For most of my many and long cancer experiences, I was the solid ground for patients, survivors, and thrivers as they described battles with depression to me. Although I fully sympathized, I honestly never understood that they were experiencing. I couldn't relate. During my time with cancer I always had a fulfilling life outside of cancer. I had my family, friends, and my work. I put my energy into advocacy work and helping other cancer patients. I felt fine -- for years, I felt fine.
But once I realized that my cancer was chronic… that's when things weren't fine any more.
I was first diagnosed in the fall of 2012 with early stage cervical cancer. I felt many things at my diagnosis, but depression was never one of my feelings. I went through treatment and I had complications. I had to wear adult diapers at the age of 27 until additional surgery could be completed. I had bad experiences. I didn't feel depressed.
Two years later, my cancer had returned and needed to be treated -- aggressively. I worked as much as I could, spent time with my family and friends, got married. I enjoyed my life, always thinking that there would be a tomorrow when I would be cancer free. No depression in sight. In March 2015 my PET scan was clear! It was time to celebrate. No time to be depressed.
I was on vacation two months later when I got the news that my cancer had returned again. This only motivated me more to make every day count and to make memories with my young son. It was time to move into quality of life care. We started a regimen that was meant to stop the cancer from spreading or growing and followed it for twelve months. It was not depressing, it was refreshing. We had a treatment plan that I could be on until it stopped working that did not have any significant impact on my life. It was a great year.
But a little over a year later, my cancer had progressed... again. I had to go back
into aggressive treatment. This time it hit me: I was 31 and I will have cancer until I die
. Three months after that defining moment, I finally made the decision to move from working full time to not working at all and starting disability. Throughout all of my experiences this is the one that pushed me over the edge. It moved me from my normal, motivated self into depression. I can track it to that one defining moment: the moment that I no longer felt useful. I was no longer able to do what I had spent my whole life planning to do. It was then that I no longer felt like "me."
I spent two months not wanting to get out of bed, being mean to my husband and son, and just moving through the motions. The first month I didn't want any help, I didn't want my husband to talk to me. I felt like people were just talking at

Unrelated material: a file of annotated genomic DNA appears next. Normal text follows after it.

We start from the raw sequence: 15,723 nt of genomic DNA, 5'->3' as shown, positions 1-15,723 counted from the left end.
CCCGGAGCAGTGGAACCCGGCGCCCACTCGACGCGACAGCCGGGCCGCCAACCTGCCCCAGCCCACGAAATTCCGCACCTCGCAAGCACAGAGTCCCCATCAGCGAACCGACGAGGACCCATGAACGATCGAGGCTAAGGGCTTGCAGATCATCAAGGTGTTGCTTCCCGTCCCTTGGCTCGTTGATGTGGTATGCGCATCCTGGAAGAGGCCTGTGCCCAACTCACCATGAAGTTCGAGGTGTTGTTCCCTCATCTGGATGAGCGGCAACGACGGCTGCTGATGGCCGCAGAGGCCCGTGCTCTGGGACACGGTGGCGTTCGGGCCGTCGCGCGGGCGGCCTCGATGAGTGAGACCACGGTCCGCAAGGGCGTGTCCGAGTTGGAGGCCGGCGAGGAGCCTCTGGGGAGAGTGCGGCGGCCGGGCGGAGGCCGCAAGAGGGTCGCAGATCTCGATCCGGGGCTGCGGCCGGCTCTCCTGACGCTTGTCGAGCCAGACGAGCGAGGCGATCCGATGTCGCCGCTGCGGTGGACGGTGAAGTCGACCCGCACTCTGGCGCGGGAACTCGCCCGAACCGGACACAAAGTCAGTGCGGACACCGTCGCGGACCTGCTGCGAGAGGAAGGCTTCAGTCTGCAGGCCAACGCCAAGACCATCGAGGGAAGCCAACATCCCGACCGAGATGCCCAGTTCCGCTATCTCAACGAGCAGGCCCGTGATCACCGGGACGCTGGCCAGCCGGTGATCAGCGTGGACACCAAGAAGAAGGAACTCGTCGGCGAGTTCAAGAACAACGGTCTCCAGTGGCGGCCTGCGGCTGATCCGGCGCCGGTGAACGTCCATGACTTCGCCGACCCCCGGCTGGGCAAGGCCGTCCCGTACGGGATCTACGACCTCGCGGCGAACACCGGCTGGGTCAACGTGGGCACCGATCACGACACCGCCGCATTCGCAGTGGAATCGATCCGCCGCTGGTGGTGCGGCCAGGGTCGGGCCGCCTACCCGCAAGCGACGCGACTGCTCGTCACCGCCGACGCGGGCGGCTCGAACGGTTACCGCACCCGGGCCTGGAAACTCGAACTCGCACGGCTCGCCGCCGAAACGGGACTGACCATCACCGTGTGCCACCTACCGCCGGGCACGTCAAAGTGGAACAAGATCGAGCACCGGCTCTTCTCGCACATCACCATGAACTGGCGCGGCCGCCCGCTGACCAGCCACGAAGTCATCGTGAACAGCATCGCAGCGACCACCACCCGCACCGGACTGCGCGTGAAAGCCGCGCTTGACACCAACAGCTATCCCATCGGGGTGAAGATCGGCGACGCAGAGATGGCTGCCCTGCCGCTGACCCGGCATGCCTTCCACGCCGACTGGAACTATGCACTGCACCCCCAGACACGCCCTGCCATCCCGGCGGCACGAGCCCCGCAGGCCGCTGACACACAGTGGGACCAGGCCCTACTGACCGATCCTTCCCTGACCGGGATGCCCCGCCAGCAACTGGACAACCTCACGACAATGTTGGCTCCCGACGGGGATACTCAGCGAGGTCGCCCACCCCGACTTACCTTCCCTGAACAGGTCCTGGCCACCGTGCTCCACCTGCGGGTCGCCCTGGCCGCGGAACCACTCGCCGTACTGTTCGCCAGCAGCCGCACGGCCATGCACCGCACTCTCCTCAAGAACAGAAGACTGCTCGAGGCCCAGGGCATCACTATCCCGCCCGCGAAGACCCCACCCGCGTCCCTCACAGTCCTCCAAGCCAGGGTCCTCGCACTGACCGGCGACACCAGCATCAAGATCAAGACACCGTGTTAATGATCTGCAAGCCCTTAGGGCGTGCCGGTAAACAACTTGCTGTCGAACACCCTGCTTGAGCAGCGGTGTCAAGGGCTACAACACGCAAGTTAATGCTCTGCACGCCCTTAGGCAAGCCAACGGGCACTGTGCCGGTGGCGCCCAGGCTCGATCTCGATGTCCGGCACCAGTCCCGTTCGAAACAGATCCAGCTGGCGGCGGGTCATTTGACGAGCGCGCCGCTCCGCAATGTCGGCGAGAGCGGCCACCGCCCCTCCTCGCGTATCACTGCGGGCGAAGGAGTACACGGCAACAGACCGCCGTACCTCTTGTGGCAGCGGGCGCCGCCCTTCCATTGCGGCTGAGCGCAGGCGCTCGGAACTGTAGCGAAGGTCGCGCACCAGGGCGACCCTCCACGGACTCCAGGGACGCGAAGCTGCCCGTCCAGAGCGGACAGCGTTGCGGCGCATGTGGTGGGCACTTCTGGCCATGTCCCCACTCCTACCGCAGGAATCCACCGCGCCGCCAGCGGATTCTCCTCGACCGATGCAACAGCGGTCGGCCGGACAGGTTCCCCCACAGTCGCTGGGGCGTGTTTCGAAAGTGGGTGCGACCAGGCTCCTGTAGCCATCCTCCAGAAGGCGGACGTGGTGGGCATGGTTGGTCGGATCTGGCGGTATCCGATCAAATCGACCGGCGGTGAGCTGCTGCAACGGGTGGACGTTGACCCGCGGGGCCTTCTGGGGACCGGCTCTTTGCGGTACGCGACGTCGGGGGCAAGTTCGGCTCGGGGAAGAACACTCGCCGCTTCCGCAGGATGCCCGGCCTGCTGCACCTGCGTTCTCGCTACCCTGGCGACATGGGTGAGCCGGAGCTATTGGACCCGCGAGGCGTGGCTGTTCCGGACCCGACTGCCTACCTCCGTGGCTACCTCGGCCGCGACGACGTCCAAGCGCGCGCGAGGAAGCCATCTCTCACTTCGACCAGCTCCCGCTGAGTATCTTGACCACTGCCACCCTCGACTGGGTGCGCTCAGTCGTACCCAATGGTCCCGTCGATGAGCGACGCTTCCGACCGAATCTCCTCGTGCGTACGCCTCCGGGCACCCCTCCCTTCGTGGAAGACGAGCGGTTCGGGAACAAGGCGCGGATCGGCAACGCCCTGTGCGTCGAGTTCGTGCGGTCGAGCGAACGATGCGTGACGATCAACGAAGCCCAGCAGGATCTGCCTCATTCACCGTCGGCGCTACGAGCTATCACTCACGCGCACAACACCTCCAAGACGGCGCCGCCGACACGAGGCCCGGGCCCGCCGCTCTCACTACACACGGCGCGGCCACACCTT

me, not to me. I didn't want my husband to touch me. I didn't have the tolerance to cope with my son. I didn't want to be on social media, which is highly unusual for me. I isolated myself. I only got out of bed to go into the school I previously taught at and coach a group of students in robotics. I had no tolerance for anything else.
I could see myself falling into a pit of despair and I couldn’t do anything about it. I would lay in bed and know that I should be doing something more, anything more. I couldn't make myself do it. I felt like I should be able to pull myself out of this -- after all, I could see it happening -- but I couldn’t.
That December, I told my husband that I thought I needed to check into starting a depression medication. It was only then that he confessed he was hoping I would say that. He expressed his concerns about how I had been acting towards him and our son. He expressed concerns I never knew he had. I called the doctor the next day and he got me started on medication for depression. It took a couple of weeks, but it started to feel like a weight was being lifted off my shoulders. I could come out of my pit, little by little, and started living my life again. I started to feel like myself again.
After my struggle with depression, I realized that I had finally come to understand all the struggles that I had heard before. I have learned to truly understand these things, and I hope that if you find yourself depressed that you can take comfort in knowing them, too:
- You are not alone
- It isn't your fault
- You can’t always pull yourself out of it
- Sometimes it is bigger than you. That's when you need to help yourself and reach out to a medical professional.
I went out just before starting this new chemo regimen and I got a tattoo to commemorate the difficult time that I went through. I got a robot tattoo, in honor of my robotics students, but also in honor of the one constant I had during my deep depression, the one reason I would get out of bed: robotics.
There are still days that I struggle with depression
and find myself in my little cave, watching tv all day, but those are less and less. I schedule times with friends and family, I make memories with my son, I continue to coach robotics. I am back to living my life to the fullest and enjoying it. My advice to anyone currently going through depression: Try to lean on others, use medication if you need to, and talk a professional if needed. Life can be good after depression, don't be afraid to ask for help.
Can you trace your depression back to a specific moment in your cancer journey? Share in the comments below.
Photo courtesy of Naomi August.